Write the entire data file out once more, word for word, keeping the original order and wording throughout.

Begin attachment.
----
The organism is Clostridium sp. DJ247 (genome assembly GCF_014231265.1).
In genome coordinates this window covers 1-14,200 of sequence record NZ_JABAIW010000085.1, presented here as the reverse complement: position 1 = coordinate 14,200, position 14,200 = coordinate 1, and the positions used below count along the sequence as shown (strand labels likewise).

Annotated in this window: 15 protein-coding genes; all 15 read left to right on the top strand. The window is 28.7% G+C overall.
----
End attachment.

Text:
The organism is Clostridium sp. DJ247 (genome assembly GCF_014231265.1).
In genome coordinates this window covers 1-14,200 of sequence record NZ_JABAIW010000085.1, presented here as the reverse complement: position 1 = coordinate 14,200, position 14,200 = coordinate 1, and the positions used below count along the sequence as shown (strand labels likewise).

Annotated in this window: 15 protein-coding genes; all 15 read left to right on the top strand. The window is 28.7% G+C overall.